The behaviour of financial assets, such as stock and housing assets, has attracted the attention of academics, policy makers, and economic agents at large, especially during the periods of financial turmoil in the 1990s and 2000s, on account of its important role in monetary policy transmission processes. In particular, numerous studies on the real estate market have discussed the impact of monetary policy on the real estate investment trust (REIT) market in order to understand the impact of monetary policy on the real economic system. The magnitude of economic instability caused by the real estate sector highlighted the need to study the relationship between REIT and monetary policy so as to identify the shocks that drive recessions. This issue is a major concern for central banks, especially owing to the role of housing as collateral. Since the 1990s, the central banks have succeeded in their objective of price stability by means of inflation targeting policy, but they failed to prevent asset price bubbles and negative real effects. Therefore, the recent emergence of boom–bust cycles in house prices, followed by a significant contraction in the real economy is a matter of concern for policy makers (Iacoviello and Neri, 2010 and Reinhart and Rogoff, 2008). From a policy perspective, the experiences around booms and busts explain why policy makers aim to improve the tools to detect them at an early stage and to identify the main monetary factors that have an impact. The REIT market is a unique market; on one hand, it shares the characteristics of the broad real estate market, and on the other hand it possesses characteristics of the public stock market. In fact, Chen et al. (1998), p. 270 note and the financial literature indicates that when compared to ordinary common stocks, ‘REITs may possess distinct risk return characteristics’. In addition, Chandrashekaran (1999), p. 111 concludes that ‘REIT stocks may have an important role to play in dynamic asset allocation strategies’. Furthermore, the rationale behind examining the REIT market can be explained by the fast growth of its market capitalization in recent decades. For example, in the case of the United States, the total market capitalization of the equity REIT sector was USD 8785 million in 1991, according to the National Association of Real Estate Investment Trusts (NAREIT). By the end of 2005, this increased to over 300 billion, while the number of equity REITs increased from 86 to 152 billion. Furthermore, this can be explained by their unique structure in comparison with mainstream equities. For example in the case United States, the requirement that at least 75% of REIT assets be invested in real estate and 90% of their taxable earnings be paid as dividends may lead to differences in REIT and equity price responses to changes in monetary policy. One of the most important characteristics of REITs is their quick reaction to news. According to Rigobon and Sack (2004) and Bernanke and Kuttner (2005), asset prices, and in particular REITs react quickly to monetary policy announcements. These reactions are considered a source of not only disturbance but also shock transmission (Mishkin, 2007). Three channels model the impact of monetary policy on the general equity market. First, the impact on expected dividend level of firms. Second, any associated change in the real interest rate used to discount these dividends. Third, change in equity risk premium. Given the REIT characteristics and the underlying private real estate market, a number of aspects of these linkages may take on additional importance in the context of the traded real estate sector. Therefore, changes in monetary policy impacts the general economic activities that lead to occupational demand in the underlying real estate market. This, in turn, impacts the rents obtainable by REITs from the underlying property portfolio and hence directly affects the dividend payments of firms. Consequently, a monetary policy change also influences the value of the underlying portfolio. It affects the cap rates on the value of the underlying portfolio, and this impact is in addition to the impact of change in rental impact on property values, given the linkages between space and capital markets (Fisher, 1992). These effects mean that REITs are far more heavily tied to their underlying asset base than equities and other forms of real estate securities, implying that the response of REITs to changes in monetary policy may differ from the general evidence regarding the stock market. Therefore, it is crucial for central banks to analyze thoroughly the effects of monetary policy on asset prices and in particular on REIT dynamics. However, the existing literature has evaluated this effect principally in two ways. In the first, the literature studied the impact of monetary policy on REITs through the effect of interest rate only. In the second, the literature assessed the impact of monetary policy on REITs via the relationship between REITs and inflation. The interest in this relationship is partly because the perceived inflation-hedging ability of real estate is often used to justify its inclusion in efficient mixed-asset investment portfolios. Empirical studies on REITs’ ability to hedge inflation have yielded mixed results (Brueggeman et al., 1984, Ibbotson and Siegel, 1984 and Rubens et al., 1989). Some other studies attempt to examine the relationship between monetary policy variables and the REIT market by referring to the literature analyzing the relationship between stock markets and macroeconomic factors. These studies, after determining the macroeconomic factors linked to the REIT market, deduced the impact of monetary variables (interest rate, inflation, and output gap) on REITs through the impulse response function (Baker et al., 1998, Chen et al., 1986, Chen et al., 1998, Chandrashekaran, 1999 and McCue and Kling, 1994). The above studies in most cases focus on only one monetary variable, either inflation or interest rate, in order to determine the impact of monetary policy on REIT markets. Previous studies did not assess the possible non-linear affects of monetary policy on REIT markets and its possible impact on boom and bust market occurrence. In this paper, we deal with this limit by proposing a Markov regime-switching specification. The main advantage of the Markov-switching framework is that the identification of boom and bust is made objectively in accordance with the parameters of regression models and smoothed probabilities, without predetermining the threshold values of different market conditions. In addition, in contrast to previous studies, we are interested on three monetary policy variables three variables (M3, inflation, and output gap) as candidates to specify the boom and bust regimes in a time-varying transition matrix. The choice of these variables is based on the followed monetary policy: inflation-targeting policy. In an inflation-targeting policy, the central bank reaction function is modelled according to a Taylor-type rule relying on interest rate, inflation, and output gap. These later represent the objective of monetary policy. The remainder of this paper is organized as follows. Section 2 discusses the related literature. Section 3 presents our empirical analysis. Section 4 presents the analysis and discussion. Section 5 provides some concluding remarks.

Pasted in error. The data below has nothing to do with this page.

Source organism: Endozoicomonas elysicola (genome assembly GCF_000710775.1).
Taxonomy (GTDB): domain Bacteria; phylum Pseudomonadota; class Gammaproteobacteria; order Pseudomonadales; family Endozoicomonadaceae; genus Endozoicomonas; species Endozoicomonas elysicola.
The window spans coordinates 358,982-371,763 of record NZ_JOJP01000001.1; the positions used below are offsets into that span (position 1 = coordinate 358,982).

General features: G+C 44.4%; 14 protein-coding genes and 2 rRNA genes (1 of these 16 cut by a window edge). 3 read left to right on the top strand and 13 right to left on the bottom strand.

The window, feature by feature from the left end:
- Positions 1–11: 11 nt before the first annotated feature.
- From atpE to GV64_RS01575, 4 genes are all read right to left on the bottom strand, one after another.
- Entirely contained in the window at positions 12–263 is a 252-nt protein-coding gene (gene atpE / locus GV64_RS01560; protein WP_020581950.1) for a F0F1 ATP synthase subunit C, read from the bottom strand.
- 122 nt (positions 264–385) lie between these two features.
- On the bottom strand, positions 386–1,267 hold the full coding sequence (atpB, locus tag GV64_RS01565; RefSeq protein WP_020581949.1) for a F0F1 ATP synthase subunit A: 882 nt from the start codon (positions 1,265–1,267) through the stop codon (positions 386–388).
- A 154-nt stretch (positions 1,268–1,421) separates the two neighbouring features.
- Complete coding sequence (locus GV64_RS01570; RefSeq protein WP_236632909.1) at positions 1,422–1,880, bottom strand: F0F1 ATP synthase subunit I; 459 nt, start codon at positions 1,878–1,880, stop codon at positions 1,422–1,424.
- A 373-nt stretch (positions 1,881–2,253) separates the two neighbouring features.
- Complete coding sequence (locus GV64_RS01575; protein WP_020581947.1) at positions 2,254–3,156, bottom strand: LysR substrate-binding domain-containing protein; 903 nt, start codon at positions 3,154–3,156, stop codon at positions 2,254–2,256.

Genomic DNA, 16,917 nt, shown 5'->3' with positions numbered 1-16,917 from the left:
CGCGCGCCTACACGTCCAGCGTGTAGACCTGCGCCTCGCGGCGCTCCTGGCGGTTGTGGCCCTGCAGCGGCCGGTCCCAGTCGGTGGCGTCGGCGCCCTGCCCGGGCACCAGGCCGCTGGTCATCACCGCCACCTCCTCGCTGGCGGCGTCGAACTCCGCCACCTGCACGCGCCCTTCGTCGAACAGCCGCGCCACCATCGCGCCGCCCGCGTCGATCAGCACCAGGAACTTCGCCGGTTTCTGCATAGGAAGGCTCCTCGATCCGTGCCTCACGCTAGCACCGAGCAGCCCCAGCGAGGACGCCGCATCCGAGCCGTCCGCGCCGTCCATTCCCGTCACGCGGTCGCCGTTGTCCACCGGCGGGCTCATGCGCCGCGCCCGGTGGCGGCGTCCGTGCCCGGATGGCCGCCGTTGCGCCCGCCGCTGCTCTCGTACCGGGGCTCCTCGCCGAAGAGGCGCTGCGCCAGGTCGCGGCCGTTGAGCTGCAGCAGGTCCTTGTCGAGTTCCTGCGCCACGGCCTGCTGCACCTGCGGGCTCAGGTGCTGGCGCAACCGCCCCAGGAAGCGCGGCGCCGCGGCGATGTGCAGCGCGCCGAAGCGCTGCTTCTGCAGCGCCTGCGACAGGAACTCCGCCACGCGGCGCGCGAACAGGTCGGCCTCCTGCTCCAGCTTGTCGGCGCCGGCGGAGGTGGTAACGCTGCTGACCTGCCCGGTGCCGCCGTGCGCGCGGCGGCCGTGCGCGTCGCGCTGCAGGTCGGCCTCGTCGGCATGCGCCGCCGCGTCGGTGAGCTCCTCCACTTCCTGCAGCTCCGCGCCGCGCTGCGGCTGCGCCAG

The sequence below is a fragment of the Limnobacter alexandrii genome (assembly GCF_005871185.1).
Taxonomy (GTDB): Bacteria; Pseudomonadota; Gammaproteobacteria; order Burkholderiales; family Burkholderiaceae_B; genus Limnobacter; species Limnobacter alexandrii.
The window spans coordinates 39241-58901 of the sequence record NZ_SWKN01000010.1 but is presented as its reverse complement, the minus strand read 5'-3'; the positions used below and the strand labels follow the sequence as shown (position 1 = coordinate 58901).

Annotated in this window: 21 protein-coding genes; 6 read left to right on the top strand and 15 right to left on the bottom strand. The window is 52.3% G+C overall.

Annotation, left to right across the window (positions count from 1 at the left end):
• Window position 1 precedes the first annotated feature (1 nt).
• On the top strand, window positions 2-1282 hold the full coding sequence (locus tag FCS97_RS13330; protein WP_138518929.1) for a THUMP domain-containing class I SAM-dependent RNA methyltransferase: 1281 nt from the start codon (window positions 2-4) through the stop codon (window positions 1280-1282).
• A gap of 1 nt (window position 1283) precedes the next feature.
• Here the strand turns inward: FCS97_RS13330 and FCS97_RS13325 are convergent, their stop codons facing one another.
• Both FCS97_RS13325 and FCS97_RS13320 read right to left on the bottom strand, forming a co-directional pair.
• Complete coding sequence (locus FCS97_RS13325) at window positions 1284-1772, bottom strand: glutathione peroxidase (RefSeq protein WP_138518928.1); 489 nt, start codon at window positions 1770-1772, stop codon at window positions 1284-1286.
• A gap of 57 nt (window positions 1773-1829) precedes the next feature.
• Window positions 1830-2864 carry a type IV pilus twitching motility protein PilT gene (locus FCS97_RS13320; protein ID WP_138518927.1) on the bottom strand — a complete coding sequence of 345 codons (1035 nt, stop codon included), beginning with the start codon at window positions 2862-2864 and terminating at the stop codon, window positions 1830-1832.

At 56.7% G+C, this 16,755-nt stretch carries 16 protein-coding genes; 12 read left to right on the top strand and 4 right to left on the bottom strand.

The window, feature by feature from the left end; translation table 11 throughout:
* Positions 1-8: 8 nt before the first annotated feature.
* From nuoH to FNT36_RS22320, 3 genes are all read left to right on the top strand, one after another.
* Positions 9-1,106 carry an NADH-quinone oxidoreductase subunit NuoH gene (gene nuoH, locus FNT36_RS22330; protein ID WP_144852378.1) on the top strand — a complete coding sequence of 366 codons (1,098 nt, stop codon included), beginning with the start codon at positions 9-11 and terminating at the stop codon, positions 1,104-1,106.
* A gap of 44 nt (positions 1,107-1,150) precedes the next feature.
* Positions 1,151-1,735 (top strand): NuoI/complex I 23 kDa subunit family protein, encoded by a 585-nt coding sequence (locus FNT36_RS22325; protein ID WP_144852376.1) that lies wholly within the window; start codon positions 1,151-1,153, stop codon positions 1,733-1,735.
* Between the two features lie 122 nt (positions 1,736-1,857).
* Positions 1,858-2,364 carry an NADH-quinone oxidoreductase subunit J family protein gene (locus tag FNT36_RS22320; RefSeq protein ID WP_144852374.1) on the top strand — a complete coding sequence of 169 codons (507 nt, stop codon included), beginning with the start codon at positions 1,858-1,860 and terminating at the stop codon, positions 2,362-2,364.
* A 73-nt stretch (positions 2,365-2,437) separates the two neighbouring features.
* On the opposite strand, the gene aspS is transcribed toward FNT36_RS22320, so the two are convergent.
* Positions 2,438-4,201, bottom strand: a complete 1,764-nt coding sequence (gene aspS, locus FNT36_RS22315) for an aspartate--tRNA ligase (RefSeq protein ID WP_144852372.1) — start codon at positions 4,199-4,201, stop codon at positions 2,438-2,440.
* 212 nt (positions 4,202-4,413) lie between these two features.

نتیجه گیری انگلیسی
I n this paper we estimate two Markov-switching specification model for UK quarterly variables from 1987 to 2011. We use the estimated model to study the role UK's central bank in influencing the recent boom and bust of the real estate market, and the ensuing recession. Results of two specifications show that (i) monetary policy has nonlinear effects on REIT's returns; (ii) monetary effects impact is higher in bust market than is boom market, and (iii) macroeconomic variables have an impact in the occurrence of boom and bust markets. Lastly, like the roles of stock and housing markets, the REIT market does appear to play a role in monetary policy transmission processes. These findings provide important policy implications for the England Bank